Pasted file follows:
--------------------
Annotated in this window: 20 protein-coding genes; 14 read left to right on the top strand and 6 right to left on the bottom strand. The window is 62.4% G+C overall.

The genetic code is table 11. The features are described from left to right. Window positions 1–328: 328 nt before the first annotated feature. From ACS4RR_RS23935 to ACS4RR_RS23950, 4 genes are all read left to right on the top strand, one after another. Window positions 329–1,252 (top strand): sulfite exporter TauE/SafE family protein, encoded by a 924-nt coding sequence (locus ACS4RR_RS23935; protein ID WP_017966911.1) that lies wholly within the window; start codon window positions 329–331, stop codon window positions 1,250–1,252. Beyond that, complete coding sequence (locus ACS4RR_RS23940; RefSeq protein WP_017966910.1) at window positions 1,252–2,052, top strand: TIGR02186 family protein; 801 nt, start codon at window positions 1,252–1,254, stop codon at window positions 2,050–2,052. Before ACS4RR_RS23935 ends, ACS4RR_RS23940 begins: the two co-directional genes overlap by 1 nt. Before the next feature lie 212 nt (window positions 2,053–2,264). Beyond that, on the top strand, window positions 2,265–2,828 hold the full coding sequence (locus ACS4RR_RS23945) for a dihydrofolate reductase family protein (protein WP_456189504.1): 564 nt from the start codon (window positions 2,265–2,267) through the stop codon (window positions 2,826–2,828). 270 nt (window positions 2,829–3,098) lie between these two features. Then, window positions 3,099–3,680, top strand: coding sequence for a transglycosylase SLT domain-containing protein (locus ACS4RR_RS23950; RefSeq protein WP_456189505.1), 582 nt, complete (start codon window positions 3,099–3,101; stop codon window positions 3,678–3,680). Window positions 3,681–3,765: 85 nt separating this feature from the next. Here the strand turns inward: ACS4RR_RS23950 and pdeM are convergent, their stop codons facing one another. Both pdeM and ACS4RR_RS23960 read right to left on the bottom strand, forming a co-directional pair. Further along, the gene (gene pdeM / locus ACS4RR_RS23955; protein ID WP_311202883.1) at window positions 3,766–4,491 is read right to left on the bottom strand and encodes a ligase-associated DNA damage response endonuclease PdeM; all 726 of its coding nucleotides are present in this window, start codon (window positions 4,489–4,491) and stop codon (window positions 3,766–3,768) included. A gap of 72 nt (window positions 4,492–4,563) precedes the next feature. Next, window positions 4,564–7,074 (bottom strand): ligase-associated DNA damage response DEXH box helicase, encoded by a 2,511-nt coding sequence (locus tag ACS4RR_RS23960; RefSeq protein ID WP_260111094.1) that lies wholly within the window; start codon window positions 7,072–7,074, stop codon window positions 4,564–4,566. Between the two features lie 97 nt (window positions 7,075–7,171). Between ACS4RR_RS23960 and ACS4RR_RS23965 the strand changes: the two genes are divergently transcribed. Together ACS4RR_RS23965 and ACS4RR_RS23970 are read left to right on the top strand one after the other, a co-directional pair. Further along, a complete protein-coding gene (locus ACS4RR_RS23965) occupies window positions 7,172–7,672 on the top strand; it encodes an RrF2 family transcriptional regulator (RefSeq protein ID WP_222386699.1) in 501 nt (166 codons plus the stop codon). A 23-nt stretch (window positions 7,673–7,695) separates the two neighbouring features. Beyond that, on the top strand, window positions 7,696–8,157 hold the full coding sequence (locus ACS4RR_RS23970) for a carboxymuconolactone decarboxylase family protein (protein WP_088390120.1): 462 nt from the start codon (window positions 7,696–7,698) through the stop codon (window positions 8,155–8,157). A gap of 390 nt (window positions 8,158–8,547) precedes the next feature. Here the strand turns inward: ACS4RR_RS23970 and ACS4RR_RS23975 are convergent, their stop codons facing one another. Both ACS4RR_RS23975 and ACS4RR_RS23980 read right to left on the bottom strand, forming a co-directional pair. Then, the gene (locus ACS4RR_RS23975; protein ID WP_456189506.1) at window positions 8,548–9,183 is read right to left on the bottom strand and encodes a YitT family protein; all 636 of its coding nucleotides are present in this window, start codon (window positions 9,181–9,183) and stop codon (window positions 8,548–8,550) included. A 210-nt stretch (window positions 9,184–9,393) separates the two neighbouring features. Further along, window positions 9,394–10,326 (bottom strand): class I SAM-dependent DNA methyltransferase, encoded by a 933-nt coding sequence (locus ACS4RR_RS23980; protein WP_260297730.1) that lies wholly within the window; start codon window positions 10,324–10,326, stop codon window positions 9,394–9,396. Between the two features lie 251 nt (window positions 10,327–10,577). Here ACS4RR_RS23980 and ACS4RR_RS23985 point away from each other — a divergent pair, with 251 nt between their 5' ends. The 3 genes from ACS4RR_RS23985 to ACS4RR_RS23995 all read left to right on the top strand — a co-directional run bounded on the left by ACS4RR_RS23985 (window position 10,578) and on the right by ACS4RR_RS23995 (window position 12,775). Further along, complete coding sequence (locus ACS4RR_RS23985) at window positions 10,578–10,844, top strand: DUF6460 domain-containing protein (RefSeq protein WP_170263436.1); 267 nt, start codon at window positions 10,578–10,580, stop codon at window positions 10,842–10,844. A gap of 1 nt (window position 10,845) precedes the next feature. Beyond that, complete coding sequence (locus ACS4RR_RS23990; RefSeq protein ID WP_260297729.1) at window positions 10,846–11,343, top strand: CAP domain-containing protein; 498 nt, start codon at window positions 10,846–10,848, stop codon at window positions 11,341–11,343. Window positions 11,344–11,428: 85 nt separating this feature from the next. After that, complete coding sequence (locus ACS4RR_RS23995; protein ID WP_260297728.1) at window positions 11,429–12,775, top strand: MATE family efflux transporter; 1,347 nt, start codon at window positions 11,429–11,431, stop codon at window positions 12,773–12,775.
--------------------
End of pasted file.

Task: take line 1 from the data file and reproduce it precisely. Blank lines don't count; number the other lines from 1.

Annotated in this window: 20 protein-coding genes; 14 read left to right on the top strand and 6 right to left on the bottom strand. The window is 62.4% G+C overall.